Glyphosate and autism…or is it?

I would very much like to believe that the glyphosate in Monsanto’s Roundup is toxic, but I’ve just found a comment that brings the current ‘proof’ into question. The comment, from Henry, is copy-pasted below.

I have to admit that the word “autism” troubled me a great deal when reading this piece. The whole debacle with vaccines and autism has been quite well-publicised as an example of bad science. The reason why autism spectrum disorder always seems to pop up should be clear.
Autism spectrum disorder affects children. And there are a lot of concerned and frightened parents in the world, who look things up on the internet.
It turns out Stephanie Seneff is quite infamous for a paper she co-wrote in 2013. Here are two links to articles debunking her paper at the time by people more familiar with the topic than I am.
Some of the main points in the articles are that:
– Correlation between glyphosate use and autism over time does not prove causality; indeed there is a similar correlation between organic food sales and autism.
– Showing that a compound affects an enzyme in gut bacteria is far removed from showing any link with any disease, let alone proving that the compound causes autism specifically.
– “Exogenous semiotic entropy”, a phrase used in the paper, is made-up.
– The paper contains no original research.
Now this is not to defend Monsanto as an organisation (the interplay of intellectual property and genetics is something I’m really not comfortable with). But please let’s not get into fearmongering. I really admire this blog because the information you throw light on is not just interesting, but also accurate.
Thanks for your consideration~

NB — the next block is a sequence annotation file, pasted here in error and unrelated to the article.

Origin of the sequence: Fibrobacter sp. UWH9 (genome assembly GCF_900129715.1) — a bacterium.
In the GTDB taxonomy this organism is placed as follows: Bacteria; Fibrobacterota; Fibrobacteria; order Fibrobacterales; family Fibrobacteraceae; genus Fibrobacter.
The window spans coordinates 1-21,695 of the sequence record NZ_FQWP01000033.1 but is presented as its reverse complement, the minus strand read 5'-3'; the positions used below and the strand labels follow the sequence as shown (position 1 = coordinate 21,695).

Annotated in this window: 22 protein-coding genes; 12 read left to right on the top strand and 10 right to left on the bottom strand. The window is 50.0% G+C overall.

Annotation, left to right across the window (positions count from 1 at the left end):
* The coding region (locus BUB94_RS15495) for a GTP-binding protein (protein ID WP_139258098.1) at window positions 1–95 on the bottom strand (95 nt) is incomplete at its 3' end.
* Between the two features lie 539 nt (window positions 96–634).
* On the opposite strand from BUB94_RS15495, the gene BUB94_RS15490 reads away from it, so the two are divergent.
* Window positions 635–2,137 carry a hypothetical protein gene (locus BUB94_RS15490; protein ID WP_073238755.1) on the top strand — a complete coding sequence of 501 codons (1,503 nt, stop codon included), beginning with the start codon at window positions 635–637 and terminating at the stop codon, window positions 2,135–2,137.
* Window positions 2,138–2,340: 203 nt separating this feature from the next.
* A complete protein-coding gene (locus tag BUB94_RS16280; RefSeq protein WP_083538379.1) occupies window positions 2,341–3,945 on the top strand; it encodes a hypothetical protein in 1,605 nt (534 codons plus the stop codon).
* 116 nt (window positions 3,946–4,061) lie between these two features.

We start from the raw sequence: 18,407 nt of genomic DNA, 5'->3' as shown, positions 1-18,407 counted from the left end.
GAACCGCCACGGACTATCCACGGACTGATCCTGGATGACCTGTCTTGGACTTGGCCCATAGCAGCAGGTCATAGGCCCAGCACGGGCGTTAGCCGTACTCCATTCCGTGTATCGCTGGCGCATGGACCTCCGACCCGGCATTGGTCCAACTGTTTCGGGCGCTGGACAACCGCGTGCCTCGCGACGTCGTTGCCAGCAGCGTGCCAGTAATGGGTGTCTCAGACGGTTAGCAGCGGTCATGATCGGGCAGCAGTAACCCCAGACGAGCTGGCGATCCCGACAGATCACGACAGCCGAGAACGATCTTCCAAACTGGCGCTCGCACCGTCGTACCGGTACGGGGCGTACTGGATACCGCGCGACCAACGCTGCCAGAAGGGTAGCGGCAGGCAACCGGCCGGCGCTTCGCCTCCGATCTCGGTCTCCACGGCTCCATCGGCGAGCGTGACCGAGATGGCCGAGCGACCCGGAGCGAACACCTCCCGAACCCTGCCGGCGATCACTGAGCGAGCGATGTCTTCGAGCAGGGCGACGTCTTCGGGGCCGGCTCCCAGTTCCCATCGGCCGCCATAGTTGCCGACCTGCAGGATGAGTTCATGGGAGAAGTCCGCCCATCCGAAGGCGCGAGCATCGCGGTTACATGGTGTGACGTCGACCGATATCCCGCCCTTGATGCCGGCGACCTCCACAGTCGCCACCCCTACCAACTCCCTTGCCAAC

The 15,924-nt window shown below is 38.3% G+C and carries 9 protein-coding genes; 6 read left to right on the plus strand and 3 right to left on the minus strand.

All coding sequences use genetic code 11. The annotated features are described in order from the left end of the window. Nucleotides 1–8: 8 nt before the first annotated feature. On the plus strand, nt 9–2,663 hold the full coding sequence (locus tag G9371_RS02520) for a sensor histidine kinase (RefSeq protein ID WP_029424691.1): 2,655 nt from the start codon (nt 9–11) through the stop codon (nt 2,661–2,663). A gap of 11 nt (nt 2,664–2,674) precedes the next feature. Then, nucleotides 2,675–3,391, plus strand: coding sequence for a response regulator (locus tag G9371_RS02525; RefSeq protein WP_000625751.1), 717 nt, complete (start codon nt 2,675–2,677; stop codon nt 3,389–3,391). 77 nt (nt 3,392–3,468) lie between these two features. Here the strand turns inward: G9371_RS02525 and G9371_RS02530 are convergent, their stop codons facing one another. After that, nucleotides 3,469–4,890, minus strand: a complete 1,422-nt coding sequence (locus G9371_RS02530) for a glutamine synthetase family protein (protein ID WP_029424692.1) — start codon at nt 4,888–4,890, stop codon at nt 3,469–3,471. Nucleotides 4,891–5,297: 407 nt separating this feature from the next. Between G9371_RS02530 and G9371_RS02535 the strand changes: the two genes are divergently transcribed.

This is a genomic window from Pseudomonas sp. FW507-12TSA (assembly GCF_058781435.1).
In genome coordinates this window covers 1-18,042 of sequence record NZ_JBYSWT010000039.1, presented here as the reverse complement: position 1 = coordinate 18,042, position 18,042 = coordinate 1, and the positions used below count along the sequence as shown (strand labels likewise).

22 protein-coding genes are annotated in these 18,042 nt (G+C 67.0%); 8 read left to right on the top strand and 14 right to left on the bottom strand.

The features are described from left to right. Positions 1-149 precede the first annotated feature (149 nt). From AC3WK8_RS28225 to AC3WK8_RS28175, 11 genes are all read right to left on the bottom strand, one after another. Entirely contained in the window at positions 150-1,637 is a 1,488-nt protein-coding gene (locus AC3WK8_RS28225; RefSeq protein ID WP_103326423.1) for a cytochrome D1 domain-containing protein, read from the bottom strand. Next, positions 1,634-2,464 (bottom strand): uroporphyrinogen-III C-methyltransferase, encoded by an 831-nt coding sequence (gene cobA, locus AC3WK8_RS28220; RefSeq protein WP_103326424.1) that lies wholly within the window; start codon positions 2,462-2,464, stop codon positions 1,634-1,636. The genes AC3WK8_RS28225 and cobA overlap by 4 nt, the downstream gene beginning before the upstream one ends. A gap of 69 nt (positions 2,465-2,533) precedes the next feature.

I have followed both links and read them. Honestly, I no longer know what to think. Please read Henry’s comment and let’s talk about this. I have someone with Ulcerative Colitis in the family so this is rather important to me.

As a lay person, I can’t speak for any of the facts, on either side, but the disruption of the shikimate pathway in gut bacteria does worry me. We do not know everything there is to know about either the human body or the bacteria that live in our gut and seem to have a symbiotic relationship with us. At the very least, I’d like to see some serious research into what effect, if any, the glyphosate has on our gut bacteria. All? Or just a few? Which ones? And does it matter to them? If it does matter, then I’d like to know if it affects us and in what ways.

I think these are valid questions, but as far as I know, the research hasn’t been done, and that is the problem with the correlation vs causation argument: until we can disprove any harmful connection between glyphosate and shikimate pathways and gut bacteria and humans, we cannot prove that there is no causation either. Examples off the top of my head include: smoking and lung cancer, asbestos and mesothelioma, h.pylori and stomach ulcers, thalidomide and birth defects, human papillomavirus and cervical cancer. I was tempted to mention agent orange but I have no idea where the research is on that one.